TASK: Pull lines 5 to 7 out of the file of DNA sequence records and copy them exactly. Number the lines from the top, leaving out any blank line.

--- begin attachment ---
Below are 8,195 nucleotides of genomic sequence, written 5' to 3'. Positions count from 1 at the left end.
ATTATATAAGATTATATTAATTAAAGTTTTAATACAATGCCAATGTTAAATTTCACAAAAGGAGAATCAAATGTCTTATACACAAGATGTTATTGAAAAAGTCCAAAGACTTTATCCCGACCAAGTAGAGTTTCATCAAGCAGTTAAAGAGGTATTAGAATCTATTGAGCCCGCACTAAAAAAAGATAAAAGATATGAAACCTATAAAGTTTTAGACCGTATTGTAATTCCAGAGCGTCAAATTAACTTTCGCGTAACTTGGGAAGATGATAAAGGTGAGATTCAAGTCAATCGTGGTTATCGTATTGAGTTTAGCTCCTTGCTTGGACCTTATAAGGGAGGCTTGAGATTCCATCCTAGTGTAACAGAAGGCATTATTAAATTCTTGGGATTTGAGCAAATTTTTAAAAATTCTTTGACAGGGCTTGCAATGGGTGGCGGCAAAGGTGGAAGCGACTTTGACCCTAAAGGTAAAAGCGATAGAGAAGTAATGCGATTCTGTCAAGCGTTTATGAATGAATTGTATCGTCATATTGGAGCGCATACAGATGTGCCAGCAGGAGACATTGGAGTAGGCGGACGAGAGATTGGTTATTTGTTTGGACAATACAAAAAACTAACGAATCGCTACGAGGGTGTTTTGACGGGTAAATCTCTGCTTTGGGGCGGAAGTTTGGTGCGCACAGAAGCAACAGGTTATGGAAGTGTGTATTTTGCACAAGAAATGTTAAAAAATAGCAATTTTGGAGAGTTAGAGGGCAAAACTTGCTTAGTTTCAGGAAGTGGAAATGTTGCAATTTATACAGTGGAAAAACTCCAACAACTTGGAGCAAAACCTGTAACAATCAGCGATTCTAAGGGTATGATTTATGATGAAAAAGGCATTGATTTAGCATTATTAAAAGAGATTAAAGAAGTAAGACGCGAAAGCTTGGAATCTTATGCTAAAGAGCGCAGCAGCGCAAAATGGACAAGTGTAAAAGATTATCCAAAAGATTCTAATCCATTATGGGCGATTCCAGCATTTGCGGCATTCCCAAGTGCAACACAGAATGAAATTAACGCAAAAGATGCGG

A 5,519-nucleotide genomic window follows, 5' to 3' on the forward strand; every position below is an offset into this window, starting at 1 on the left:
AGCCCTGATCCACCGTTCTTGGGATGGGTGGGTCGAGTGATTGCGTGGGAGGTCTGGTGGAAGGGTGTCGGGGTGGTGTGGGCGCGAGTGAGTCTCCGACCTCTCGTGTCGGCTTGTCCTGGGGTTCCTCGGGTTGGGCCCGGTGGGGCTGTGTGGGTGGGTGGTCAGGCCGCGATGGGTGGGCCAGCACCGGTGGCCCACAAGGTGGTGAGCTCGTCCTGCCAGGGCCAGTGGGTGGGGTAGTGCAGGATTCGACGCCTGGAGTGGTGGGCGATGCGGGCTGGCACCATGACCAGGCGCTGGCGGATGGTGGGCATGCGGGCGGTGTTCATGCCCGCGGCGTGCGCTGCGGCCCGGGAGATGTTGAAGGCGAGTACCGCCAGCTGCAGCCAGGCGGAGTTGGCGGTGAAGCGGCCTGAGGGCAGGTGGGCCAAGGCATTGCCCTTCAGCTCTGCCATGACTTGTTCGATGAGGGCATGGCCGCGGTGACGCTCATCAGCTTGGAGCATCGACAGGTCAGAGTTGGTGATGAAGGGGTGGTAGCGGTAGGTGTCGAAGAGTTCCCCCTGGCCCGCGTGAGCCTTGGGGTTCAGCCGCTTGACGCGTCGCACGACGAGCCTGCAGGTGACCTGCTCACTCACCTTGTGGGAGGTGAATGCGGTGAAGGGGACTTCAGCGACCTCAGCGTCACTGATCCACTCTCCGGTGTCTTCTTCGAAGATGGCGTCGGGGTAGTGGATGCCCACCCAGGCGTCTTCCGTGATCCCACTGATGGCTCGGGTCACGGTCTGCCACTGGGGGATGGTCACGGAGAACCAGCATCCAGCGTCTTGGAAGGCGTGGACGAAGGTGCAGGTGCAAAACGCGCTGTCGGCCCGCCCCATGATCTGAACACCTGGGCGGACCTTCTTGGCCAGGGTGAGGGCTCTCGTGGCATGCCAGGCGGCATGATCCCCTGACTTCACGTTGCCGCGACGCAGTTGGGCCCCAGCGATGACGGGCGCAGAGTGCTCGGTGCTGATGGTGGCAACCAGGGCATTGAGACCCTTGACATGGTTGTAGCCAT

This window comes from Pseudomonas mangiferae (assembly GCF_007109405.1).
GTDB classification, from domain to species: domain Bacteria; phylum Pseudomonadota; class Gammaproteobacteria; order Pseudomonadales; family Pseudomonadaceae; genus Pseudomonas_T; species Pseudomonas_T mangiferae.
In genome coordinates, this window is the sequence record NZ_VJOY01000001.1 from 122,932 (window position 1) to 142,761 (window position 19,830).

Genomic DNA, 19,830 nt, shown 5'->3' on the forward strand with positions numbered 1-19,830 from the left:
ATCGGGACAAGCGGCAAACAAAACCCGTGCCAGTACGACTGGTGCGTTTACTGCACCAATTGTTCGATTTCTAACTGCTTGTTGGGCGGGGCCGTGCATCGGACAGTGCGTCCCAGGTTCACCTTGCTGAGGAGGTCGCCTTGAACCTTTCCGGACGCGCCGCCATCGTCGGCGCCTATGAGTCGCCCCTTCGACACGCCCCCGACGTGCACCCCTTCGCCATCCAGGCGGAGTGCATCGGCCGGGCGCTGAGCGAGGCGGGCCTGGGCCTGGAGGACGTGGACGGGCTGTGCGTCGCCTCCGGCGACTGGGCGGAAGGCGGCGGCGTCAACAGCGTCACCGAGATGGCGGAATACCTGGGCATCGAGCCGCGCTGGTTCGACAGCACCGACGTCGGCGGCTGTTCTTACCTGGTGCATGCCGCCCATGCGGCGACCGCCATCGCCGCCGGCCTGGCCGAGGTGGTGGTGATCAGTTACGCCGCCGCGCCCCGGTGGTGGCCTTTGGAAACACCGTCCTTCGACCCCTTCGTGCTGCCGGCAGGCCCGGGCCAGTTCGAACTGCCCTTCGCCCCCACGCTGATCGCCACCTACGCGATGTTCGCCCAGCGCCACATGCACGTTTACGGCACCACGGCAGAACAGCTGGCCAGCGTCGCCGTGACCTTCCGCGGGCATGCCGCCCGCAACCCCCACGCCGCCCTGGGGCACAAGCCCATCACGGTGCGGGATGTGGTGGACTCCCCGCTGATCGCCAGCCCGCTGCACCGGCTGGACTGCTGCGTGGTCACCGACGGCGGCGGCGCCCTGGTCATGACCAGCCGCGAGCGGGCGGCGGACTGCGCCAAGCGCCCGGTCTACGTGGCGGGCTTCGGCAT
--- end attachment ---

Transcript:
This window comes from Pseudomonas mangiferae (assembly GCF_007109405.1).
GTDB classification, from domain to species: domain Bacteria; phylum Pseudomonadota; class Gammaproteobacteria; order Pseudomonadales; family Pseudomonadaceae; genus Pseudomonas_T; species Pseudomonas_T mangiferae.
In genome coordinates, this window is the sequence record NZ_VJOY01000001.1 from 122,932 (window position 1) to 142,761 (window position 19,830).